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Justice Official Denies Reports That Israel Blocks Extraditions

A U.S. Justice Department official has denied published reports that Israel has stonewalled American requests to extradite suspected criminals wanted for trial in the United States.

At the same time, the official declined comment on whether his department has formally asked Israel to extradite Robert Steven Manning, a West Bank resident, who is charged with participating in a mail-bomb murder in Los Angeles in 1980.

Roger Yochelson, senior trial attorney in the Justice Department’s Office of International Affairs, said in a phone interview from Washington that since 1965, five people have been extradited from Israel to the United States, and others have agreed to return voluntarily.

Significantly, some of those in the group–including at least one person holding Israeli citizenship–were extradited after 1977, when Israel passed a law prohibiting the extradition of its nationals to any other country.

According to reports in The Jerusalem Post and the Los Angeles Times last month, U.S. officials were angry that Israel has habitually dragged its feet in extraditing suspected criminals, despite the joint extradition treaty signed by the two countries over 30 years ago.

In the Manning case, the prosecuting U.S. attorney, Nancy Wieben Stock, told the Jewish Telegraphic Agency that a provisional arrest warrant, the first step in the extradition process, has been sought from Israeli authorities.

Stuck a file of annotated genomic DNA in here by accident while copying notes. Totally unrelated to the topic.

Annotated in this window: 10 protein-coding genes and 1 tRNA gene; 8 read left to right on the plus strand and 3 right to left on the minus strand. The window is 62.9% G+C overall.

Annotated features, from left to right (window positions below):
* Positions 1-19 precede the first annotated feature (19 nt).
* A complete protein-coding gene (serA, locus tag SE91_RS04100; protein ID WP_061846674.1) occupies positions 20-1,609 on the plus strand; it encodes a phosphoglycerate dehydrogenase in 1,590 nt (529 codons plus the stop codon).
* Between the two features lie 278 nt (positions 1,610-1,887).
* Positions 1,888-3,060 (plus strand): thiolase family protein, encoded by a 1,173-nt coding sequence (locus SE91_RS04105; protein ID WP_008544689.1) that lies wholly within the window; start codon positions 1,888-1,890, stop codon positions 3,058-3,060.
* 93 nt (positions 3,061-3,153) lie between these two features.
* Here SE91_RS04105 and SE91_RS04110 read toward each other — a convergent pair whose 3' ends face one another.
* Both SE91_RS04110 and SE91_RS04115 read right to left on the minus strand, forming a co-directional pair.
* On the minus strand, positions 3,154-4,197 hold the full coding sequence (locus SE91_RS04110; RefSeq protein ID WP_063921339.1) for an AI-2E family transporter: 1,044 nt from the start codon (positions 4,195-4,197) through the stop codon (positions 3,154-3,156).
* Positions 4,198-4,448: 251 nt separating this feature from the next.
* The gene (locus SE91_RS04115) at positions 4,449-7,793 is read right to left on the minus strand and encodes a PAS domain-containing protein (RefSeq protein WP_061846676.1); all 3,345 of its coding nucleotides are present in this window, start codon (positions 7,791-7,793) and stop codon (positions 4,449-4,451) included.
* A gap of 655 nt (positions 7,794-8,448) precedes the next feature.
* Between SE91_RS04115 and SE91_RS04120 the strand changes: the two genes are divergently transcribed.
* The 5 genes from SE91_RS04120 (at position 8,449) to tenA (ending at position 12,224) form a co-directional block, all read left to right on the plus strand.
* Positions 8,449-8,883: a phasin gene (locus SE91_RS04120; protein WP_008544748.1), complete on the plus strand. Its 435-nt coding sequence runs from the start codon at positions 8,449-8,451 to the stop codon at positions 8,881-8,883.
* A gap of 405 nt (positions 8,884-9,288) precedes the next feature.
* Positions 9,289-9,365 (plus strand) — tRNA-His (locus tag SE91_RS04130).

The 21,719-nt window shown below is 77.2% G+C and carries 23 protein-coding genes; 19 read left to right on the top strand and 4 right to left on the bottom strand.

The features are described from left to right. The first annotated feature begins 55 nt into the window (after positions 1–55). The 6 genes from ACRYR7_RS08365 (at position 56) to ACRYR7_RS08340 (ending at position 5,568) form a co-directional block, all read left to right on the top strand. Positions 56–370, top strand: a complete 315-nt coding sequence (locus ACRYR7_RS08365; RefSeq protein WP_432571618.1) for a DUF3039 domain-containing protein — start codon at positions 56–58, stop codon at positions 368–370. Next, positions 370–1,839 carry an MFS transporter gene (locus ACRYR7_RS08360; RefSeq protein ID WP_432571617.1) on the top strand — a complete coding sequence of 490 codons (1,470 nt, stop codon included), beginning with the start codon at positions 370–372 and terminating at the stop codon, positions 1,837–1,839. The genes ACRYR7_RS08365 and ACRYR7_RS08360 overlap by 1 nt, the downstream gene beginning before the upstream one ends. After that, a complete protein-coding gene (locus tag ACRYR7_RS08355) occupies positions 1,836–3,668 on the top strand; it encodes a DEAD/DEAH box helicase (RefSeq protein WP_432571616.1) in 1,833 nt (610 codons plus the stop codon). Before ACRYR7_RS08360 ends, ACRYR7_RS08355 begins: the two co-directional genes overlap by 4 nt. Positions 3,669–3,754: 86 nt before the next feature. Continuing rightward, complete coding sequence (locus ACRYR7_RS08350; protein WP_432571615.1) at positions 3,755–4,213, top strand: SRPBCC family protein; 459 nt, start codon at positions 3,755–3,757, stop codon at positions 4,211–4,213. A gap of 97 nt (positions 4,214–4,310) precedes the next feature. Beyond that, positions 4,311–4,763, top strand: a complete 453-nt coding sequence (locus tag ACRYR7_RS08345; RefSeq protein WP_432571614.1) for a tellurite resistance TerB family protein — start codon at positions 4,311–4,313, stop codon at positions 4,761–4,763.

Yochelson declined to confirm or deny this action, or any other matter pertaining to the extradition.

“It is up to Israel to make the first announcement,” he said, adding that a case usually becomes public when the suspect is arrested at his place of residence.

MAILED BOMBING DEVICE

A federal grand jury has indicted Manning, 36, and his wife, Rochelle, 48, on charges that they mailed a disguised bomb device to a Los Angeles computer firm, with the intention of killing its owner.

The package was opened by a secretary, who was killed instantly.

Both Mannings were members of the Jewish Defense League in 1980 and allegedly concocted the bomb scheme at the behest of William Ross, a wealthy JDL supporter.

The government charges that Ross was involved in a bitter real estate dispute with Brenda Crouthamel, the owner of the computer firm at the time.

Robert Manning has also been named as a prime suspect in the 1985 bomb slayings of Alex Odeh, an Arab-American activist in Los Angeles, and Tscherim Soobsokov, an alleged Nazi war criminal.

Manning and his wife emigrated to Israel in 1973, where they hold dual American and Israeli citizenship.

Rochelle Manning was arrested in June at the Los Angeles International Airport as she and her two children arrived on a plane from Israel.

A trial date for Ross and the two Mannings has been set for Nov. 1 in the U.S. District Court in Los Angeles.

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